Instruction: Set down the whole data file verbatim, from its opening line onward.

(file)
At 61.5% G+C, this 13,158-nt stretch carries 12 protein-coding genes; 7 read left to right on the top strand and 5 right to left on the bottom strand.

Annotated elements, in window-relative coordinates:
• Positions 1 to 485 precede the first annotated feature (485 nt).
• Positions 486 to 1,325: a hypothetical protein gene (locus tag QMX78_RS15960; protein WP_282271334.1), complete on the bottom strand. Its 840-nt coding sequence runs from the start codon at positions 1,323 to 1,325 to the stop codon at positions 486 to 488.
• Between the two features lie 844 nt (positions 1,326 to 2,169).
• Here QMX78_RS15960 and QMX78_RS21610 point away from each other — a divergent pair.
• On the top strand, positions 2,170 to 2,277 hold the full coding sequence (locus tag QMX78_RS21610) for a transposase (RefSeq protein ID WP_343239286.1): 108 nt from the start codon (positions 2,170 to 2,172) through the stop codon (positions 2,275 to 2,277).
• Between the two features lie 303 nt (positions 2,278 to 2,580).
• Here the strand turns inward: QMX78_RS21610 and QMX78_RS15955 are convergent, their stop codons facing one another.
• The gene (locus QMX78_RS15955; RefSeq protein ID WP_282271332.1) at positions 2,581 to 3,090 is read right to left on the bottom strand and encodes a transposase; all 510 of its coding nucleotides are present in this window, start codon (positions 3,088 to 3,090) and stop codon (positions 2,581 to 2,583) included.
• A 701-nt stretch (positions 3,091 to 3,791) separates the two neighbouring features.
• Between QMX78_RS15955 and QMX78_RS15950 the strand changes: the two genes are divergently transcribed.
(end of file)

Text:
At 61.5% G+C, this 13,158-nt stretch carries 12 protein-coding genes; 7 read left to right on the top strand and 5 right to left on the bottom strand.

Annotated elements, in window-relative coordinates:
• Positions 1 to 485 precede the first annotated feature (485 nt).
• Positions 486 to 1,325: a hypothetical protein gene (locus tag QMX78_RS15960; protein WP_282271334.1), complete on the bottom strand. Its 840-nt coding sequence runs from the start codon at positions 1,323 to 1,325 to the stop codon at positions 486 to 488.
• Between the two features lie 844 nt (positions 1,326 to 2,169).
• Here QMX78_RS15960 and QMX78_RS21610 point away from each other — a divergent pair.
• On the top strand, positions 2,170 to 2,277 hold the full coding sequence (locus tag QMX78_RS21610) for a transposase (RefSeq protein ID WP_343239286.1): 108 nt from the start codon (positions 2,170 to 2,172) through the stop codon (positions 2,275 to 2,277).
• Between the two features lie 303 nt (positions 2,278 to 2,580).
• Here the strand turns inward: QMX78_RS21610 and QMX78_RS15955 are convergent, their stop codons facing one another.
• The gene (locus QMX78_RS15955; RefSeq protein ID WP_282271332.1) at positions 2,581 to 3,090 is read right to left on the bottom strand and encodes a transposase; all 510 of its coding nucleotides are present in this window, start codon (positions 3,088 to 3,090) and stop codon (positions 2,581 to 2,583) included.
• A 701-nt stretch (positions 3,091 to 3,791) separates the two neighbouring features.
• Between QMX78_RS15955 and QMX78_RS15950 the strand changes: the two genes are divergently transcribed.